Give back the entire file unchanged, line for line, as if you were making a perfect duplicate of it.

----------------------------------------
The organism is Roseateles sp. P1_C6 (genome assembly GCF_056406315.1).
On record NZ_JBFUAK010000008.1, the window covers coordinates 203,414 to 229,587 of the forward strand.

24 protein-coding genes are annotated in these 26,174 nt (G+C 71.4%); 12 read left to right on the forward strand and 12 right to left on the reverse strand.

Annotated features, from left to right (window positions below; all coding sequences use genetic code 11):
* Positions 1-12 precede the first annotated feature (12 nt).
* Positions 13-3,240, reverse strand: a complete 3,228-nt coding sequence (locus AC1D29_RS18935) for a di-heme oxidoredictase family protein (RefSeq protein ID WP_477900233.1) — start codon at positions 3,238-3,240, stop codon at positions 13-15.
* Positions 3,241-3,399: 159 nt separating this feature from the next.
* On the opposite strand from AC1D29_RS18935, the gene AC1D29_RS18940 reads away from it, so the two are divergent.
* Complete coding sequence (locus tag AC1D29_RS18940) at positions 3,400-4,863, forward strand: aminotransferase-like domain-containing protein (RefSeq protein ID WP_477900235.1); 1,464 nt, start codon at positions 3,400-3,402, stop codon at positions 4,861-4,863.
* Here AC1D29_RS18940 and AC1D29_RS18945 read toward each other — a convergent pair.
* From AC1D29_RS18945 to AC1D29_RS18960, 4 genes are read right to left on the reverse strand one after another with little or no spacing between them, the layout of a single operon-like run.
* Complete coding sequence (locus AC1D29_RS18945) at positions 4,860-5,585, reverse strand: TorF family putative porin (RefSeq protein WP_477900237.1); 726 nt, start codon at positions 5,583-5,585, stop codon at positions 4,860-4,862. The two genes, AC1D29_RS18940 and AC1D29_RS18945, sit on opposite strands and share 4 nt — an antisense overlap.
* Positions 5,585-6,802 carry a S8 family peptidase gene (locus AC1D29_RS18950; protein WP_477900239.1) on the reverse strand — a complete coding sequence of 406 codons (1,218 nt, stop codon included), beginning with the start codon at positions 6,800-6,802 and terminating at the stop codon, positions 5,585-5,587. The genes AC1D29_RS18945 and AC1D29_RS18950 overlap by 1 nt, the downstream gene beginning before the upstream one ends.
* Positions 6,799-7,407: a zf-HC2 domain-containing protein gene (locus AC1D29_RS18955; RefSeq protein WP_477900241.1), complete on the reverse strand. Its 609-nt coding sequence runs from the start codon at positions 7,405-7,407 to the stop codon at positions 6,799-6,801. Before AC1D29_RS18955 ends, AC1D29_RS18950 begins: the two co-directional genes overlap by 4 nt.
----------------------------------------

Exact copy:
The organism is Roseateles sp. P1_C6 (genome assembly GCF_056406315.1).
On record NZ_JBFUAK010000008.1, the window covers coordinates 203,414 to 229,587 of the forward strand.

24 protein-coding genes are annotated in these 26,174 nt (G+C 71.4%); 12 read left to right on the forward strand and 12 right to left on the reverse strand.

Annotated features, from left to right (window positions below; all coding sequences use genetic code 11):
* Positions 1-12 precede the first annotated feature (12 nt).
* Positions 13-3,240, reverse strand: a complete 3,228-nt coding sequence (locus AC1D29_RS18935) for a di-heme oxidoredictase family protein (RefSeq protein ID WP_477900233.1) — start codon at positions 3,238-3,240, stop codon at positions 13-15.
* Positions 3,241-3,399: 159 nt separating this feature from the next.
* On the opposite strand from AC1D29_RS18935, the gene AC1D29_RS18940 reads away from it, so the two are divergent.
* Complete coding sequence (locus tag AC1D29_RS18940) at positions 3,400-4,863, forward strand: aminotransferase-like domain-containing protein (RefSeq protein ID WP_477900235.1); 1,464 nt, start codon at positions 3,400-3,402, stop codon at positions 4,861-4,863.
* Here AC1D29_RS18940 and AC1D29_RS18945 read toward each other — a convergent pair.
* From AC1D29_RS18945 to AC1D29_RS18960, 4 genes are read right to left on the reverse strand one after another with little or no spacing between them, the layout of a single operon-like run.
* Complete coding sequence (locus AC1D29_RS18945) at positions 4,860-5,585, reverse strand: TorF family putative porin (RefSeq protein WP_477900237.1); 726 nt, start codon at positions 5,583-5,585, stop codon at positions 4,860-4,862. The two genes, AC1D29_RS18940 and AC1D29_RS18945, sit on opposite strands and share 4 nt — an antisense overlap.
* Positions 5,585-6,802 carry a S8 family peptidase gene (locus AC1D29_RS18950; protein WP_477900239.1) on the reverse strand — a complete coding sequence of 406 codons (1,218 nt, stop codon included), beginning with the start codon at positions 6,800-6,802 and terminating at the stop codon, positions 5,585-5,587. The genes AC1D29_RS18945 and AC1D29_RS18950 overlap by 1 nt, the downstream gene beginning before the upstream one ends.
* Positions 6,799-7,407: a zf-HC2 domain-containing protein gene (locus AC1D29_RS18955; RefSeq protein WP_477900241.1), complete on the reverse strand. Its 609-nt coding sequence runs from the start codon at positions 7,405-7,407 to the stop codon at positions 6,799-6,801. Before AC1D29_RS18955 ends, AC1D29_RS18950 begins: the two co-directional genes overlap by 4 nt.